Going into Round 5, there were 7(!) teams at 4-0. I had no idea how they planned to make a winner from two more rounds, but all we could do was try to keep winning. Our next opponents looked pretty tough, though – two 2400s and two 1900s. My opponent was my 2nd-lowest rated of the event, but was 4-0 (he ended up 5-1 against mostly experts, gaining over 100 rating points). However, I was able to get one of my favorite Closed Sicilian lines and he soon developed too many weaknesses to hold on.
Li – Espinosa, 1-0
On the next board, Ryan faced a scary-looking piece sac out of the opening, but managed to consolidate despite time pressure. After we won, David decided to force a draw in a complicated position against FM Levy Rozman to clinch the match. IM Alexandr Ostrovskiy fought hard for a win against Grant, but he held and we won the match 3-0.
This left CMU, “Very Fine People On Both Sides,” and MIT tied at 5-0. MIT was the odd one out, and had to play the strange lineup of GM Oliver Barbosa, two 2400s, and a 900. Meanwhile, we seemed fairly evenly matched against our very fine opponents, and as is often the case, much of the match looked a lot closer than the final score suggested.
Ryan converted a good knight vs. bad bishop position without too much trouble, but David looked equal against his slightly lower-rated opponent, and Grant seemed to be in trouble against IM Jan van de Mortel. I ended up choosing the Hedgehog despite not playing it seriously before. Despite my inexperience, it seemed like I had the right ideas and had built up a nice advantage, when I missed a simple tactic and was very lucky to not be much worse. However, my opponent soon missed a tactic of his own a few moves later, and ended up flagging in time pressure.
Fiske – Li, 0-1
Not a perfect game by any stretch of the imagination, but 29…Qa8! was a nice way to top a great individual performance. Ryan won as expected, and David managed to outplay his opponent in the end. As a bonus, Grant managed to survive against van de Mortel, officially putting us at 6-0 for the weekend.
MIT, the only remaining perfect team, lost a close match to GM Barbosa’s team, who took clear 2nd. Tough luck for MIT on the last round pairing – it would have been extremely difficult for us to beat that kind of lineup. Congrats to both teams as well as VFPOBS on their strong performances!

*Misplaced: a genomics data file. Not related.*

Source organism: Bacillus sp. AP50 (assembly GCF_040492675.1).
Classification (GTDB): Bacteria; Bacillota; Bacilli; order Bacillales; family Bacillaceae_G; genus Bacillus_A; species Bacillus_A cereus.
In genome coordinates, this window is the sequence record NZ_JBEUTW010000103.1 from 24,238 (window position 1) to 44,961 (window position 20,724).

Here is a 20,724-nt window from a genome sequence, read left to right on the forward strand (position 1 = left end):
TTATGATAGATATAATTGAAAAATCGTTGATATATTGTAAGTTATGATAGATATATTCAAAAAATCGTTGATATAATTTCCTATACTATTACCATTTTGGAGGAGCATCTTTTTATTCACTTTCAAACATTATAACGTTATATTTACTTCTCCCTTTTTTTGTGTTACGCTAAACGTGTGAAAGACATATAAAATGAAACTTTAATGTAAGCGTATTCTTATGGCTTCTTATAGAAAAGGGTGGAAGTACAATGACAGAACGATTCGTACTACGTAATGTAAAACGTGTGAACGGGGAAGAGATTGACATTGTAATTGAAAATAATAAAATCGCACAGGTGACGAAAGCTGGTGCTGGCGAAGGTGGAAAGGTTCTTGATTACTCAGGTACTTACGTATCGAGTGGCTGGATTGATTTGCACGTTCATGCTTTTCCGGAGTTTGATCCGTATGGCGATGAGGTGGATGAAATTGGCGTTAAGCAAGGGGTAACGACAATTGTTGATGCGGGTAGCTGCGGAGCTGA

There wasn’t too much to do after that, since we had to grab food and drive 5.5 hours back to Pittsburgh that night. However, we did realize that if Grant had lost all his games, we would have still won every match – either Grant is useless (nah), or that’s a lot of dominance for such an intense team event! David, Ryan, and I scored 5.5/6 individually, and Grant “only” scored 4/6, but performed well over 2500.
Aside from simply being a strong team, we can attribute our victory to a number of less obvious factors. We recognized our chances early on and prioritized things like proper rest a little more than usual (e.g. skipping the bughouse tournament for the first time in years!). Our exceptional team bond as students and friends from the same school was predictable, but critical to our success and enjoying the long event. David (probably the MVP if we had to pick one) was an incredible addition to our team, overperforming in a tough position and gaining 43 rating points, which is insane for someone of his rating.
For me, it was the ultimate highlight of my last year competing with CMU. I’d like to extend thanks not only to my 2018 teammates, but to everyone who’s competed with me at USATE over the last 4 years, as well as the perpetual organizers of the tournament. It’s never easy to manage any event with 1200 people!
Chess-wise personally, it was a very welcome boost. Since becoming a master 10 months ago, it’s been kind of a tough road as I’ve slipped in ways I didn’t foresee after such a big achievement. Earlier this month, I rebounded with a nice victory in Baltimore, but I didn’t quite get the feeling that everything was coming together. After a string of great results in such a long tournament, it’s starting to feel that way as I’ve gained 42 rating points (my largest gain in a serious event) to end at 2159. I’m not back to 2200, but for the first time in a while, I’m on the right track!
Finally, as the Team East champions, we’ll be playing in the National Playoff against the winners of the U.S. Amateur Team West, North, and South (probably in late March or early April) on ICC. They’re also very strong teams who won big over a long weekend, so it should be a great match!
* Credit to Vanessa Sun for our team picture